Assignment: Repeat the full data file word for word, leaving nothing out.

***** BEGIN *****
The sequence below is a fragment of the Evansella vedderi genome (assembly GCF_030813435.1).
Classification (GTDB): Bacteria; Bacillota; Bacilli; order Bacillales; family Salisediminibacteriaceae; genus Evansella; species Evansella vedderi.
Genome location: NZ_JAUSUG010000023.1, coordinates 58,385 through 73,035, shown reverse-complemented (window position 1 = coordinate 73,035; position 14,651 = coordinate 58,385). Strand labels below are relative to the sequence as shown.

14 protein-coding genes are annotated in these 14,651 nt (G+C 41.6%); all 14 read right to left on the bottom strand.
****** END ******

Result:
The sequence below is a fragment of the Evansella vedderi genome (assembly GCF_030813435.1).
Classification (GTDB): Bacteria; Bacillota; Bacilli; order Bacillales; family Salisediminibacteriaceae; genus Evansella; species Evansella vedderi.
Genome location: NZ_JAUSUG010000023.1, coordinates 58,385 through 73,035, shown reverse-complemented (window position 1 = coordinate 73,035; position 14,651 = coordinate 58,385). Strand labels below are relative to the sequence as shown.

14 protein-coding genes are annotated in these 14,651 nt (G+C 41.6%); all 14 read right to left on the bottom strand.